Written by Andrew Jones
Here’s a little bobber Inception for you. By definition, a ‘bobber’ is a factory bike that’s been stripped down to decrease weight and improve performance. So this begs the question, if a factory builds a bobber, can you still ‘bob’ it? It seems that France’s FCR Original have gone a few levels deeper to provide us with an answer, and that answer is a resounding ‘oui’.
Somewhat of a quite achiever, the FCR shop is based just outside of the city of Poitiers in France’s east. Pumping out an admirable 35 or so custom bikes every year, they clearly have their act together. Founded by Mathieu Ménard and Sébastien Guillemot, they cut their teeth in the engineering field before getting busy with custom bikes. They are supported by colleague Espera Sbarro, who excels in bodywork and composite materials.
After the success of their ‘Moose’ Triumph Bonneville brat last year, the lads were pondering what they could do with the newly launched Bobber. With enough bikes under their belt to have developed a method to their madness, they considered taking a similar approach with Hinckley’s latest. And that approach is simple; classic looks and clean lines.
“We chose to keep the spirit of the Triumph brand,” says Seb from the FCR shop. Clearly, there was more than a little research on old Triumph hardtails going on here. “Once we had it designed in our heads, we worked on the complete disassembly of the bike. Then the frame and the bike’s rear cage was polished and nickel plated”. And doesn’t it look trick?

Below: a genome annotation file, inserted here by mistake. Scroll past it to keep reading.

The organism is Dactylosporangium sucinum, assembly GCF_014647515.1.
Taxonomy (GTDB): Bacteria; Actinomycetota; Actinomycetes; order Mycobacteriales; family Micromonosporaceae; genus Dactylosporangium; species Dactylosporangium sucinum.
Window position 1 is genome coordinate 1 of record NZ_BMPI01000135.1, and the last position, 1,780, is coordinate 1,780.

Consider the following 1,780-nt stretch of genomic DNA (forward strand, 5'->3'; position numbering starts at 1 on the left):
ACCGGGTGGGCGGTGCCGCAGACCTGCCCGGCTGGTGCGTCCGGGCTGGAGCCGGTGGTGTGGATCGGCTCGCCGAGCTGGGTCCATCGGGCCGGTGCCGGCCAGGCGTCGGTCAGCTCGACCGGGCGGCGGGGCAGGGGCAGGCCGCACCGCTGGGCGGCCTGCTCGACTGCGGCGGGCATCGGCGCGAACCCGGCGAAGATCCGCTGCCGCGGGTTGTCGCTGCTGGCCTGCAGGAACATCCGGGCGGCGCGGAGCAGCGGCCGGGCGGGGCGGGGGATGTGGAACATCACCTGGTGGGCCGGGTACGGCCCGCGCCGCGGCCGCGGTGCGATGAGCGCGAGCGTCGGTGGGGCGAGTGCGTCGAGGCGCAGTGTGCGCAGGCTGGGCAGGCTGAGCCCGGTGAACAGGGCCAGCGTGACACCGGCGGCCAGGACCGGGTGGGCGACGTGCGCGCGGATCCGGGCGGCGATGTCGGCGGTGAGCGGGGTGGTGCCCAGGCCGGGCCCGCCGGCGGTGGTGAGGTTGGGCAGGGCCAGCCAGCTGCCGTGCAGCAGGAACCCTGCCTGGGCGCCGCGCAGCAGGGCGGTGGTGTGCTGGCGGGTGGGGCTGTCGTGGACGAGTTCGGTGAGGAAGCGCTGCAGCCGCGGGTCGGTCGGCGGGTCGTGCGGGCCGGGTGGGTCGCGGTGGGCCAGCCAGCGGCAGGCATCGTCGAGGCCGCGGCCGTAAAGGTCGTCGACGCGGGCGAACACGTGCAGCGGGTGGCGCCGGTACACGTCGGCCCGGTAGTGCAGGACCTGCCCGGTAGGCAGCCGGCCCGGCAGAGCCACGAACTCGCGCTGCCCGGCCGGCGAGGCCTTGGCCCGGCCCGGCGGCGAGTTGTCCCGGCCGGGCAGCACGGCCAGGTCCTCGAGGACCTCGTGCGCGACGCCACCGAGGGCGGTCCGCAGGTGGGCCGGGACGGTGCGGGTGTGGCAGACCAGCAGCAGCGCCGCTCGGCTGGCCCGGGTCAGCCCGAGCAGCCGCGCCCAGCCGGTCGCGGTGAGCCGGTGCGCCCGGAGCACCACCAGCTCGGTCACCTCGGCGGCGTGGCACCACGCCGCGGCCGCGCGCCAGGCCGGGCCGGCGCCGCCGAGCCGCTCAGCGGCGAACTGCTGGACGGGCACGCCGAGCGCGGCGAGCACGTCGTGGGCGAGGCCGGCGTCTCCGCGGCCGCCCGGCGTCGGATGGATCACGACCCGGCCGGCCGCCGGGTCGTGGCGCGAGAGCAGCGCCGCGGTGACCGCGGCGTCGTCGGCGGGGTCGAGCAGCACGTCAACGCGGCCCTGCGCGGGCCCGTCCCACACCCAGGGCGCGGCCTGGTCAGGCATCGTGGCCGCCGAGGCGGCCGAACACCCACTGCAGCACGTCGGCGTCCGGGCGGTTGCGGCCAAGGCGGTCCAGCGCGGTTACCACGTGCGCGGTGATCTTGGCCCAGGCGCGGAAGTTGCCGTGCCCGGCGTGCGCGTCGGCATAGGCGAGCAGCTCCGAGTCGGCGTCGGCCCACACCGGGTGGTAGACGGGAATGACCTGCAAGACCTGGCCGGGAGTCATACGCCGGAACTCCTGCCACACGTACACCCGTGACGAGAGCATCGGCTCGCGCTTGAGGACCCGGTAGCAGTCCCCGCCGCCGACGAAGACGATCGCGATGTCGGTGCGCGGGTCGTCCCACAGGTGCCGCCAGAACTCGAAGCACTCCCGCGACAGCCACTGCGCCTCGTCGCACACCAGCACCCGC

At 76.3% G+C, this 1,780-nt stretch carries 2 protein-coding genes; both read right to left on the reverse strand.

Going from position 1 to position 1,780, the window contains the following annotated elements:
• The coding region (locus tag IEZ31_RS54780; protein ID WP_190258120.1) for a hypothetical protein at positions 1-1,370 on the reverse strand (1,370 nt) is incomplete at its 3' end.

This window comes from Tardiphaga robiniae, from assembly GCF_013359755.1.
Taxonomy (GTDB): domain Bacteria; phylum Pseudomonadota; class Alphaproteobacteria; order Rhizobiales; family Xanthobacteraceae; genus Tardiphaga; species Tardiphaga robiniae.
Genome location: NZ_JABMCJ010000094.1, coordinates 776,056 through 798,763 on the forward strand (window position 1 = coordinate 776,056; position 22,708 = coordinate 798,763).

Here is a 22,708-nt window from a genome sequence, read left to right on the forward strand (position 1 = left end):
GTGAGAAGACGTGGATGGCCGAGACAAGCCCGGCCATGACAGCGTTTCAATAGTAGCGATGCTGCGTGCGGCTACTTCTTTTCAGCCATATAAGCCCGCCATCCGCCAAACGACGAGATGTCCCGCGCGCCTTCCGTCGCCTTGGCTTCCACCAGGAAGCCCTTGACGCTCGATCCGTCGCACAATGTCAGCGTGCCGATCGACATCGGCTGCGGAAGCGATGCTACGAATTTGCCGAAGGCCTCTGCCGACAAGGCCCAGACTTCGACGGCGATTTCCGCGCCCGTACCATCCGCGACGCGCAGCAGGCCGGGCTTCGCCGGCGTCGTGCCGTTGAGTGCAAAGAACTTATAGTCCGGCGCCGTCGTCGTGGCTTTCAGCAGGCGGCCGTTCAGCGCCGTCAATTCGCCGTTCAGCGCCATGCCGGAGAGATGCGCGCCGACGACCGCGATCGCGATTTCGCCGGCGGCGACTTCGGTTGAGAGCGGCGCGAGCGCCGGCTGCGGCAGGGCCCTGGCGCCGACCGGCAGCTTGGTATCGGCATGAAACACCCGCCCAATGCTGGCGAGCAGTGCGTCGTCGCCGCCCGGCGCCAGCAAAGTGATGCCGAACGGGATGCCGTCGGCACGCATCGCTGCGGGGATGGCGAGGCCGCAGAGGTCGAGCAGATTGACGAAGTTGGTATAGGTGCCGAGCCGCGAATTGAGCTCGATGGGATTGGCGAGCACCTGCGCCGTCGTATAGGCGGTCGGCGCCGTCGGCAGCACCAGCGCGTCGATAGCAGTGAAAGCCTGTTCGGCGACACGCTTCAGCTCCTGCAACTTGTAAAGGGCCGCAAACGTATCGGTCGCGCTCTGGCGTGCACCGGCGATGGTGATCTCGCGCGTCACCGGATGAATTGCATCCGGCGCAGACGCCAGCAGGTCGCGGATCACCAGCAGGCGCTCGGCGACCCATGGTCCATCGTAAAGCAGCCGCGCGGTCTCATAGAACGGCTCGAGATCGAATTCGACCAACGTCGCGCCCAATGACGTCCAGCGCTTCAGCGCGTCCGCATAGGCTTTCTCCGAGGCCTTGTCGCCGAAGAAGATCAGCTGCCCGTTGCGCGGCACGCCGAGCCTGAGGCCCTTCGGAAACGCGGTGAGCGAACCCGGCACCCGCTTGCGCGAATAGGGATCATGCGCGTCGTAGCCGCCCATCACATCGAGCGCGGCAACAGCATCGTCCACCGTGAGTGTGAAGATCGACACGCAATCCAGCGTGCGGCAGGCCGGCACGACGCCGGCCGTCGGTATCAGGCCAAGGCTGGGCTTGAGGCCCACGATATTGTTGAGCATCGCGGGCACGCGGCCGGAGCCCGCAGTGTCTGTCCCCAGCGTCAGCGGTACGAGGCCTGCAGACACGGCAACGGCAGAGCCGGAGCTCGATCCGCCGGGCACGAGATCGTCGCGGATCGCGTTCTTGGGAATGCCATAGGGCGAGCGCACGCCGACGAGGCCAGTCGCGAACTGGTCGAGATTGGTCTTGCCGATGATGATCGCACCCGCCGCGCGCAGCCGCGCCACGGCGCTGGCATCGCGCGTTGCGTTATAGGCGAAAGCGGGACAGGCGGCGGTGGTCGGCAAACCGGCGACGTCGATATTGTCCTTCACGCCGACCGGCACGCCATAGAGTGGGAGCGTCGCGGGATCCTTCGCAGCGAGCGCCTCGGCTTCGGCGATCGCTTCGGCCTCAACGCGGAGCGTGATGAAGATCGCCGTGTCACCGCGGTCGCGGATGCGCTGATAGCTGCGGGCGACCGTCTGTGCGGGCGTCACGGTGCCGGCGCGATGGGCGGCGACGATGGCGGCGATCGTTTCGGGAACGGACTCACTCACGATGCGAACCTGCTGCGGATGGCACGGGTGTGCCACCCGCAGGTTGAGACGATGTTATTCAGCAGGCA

Next, the bike’s forks were treated to a quick trip to Sweden thanks to build partner Ohlins France. Handed the key to the Ohlins’ storeroom, they eventually went with a Black Edition unit of the right-side-up variety. These were then bolted into bespoke FCR triples that were also adorned with an LSL handlebar, itself having all the required accoutrements to operate the new Beringer front brake calliper.
“For the wheels, we mounted 18″ Excel rims topped with Avon Roadriders. With the bike sprung and shod, we began to think about the seat. We eventually chose a two-tone vintage reupholster with a red and black colour theme”.
Aquaphobics will be glad to see the team opted for some fenders, even if they are a little on the bobbed side. Part of an overall accessories design, the shop made them from scratch and followed this up with brackets to hold them and some turn signals to boot. Buttons for the signals along with a speedo were supplied by Germany’s Motogadget and then wired up along with the rest of the bike.
Finally, the engine was fitted with new JV velocity stacks on the in side and some FCR-shortened Triumph cans on the out. “We have removed the factory’s plastic side covers and added a polished aluminium plate with the shop’s name beneath the rear shock”. The last word was had by the FCR spray gun, covering all the best bits with a candy apple red and topping it off with some gold leaf Triumph lettering.
In an all too familiar tune, Seb bemoans the time and effort they had to spend trying to get the Triumph’s electrics to play nice. “It was the most complex part of the build by far,” he exclaims. Battling through the bike’s multiple layers of wires and software obviously paid dividends in the long run, because now the bike runs and rides like a dream.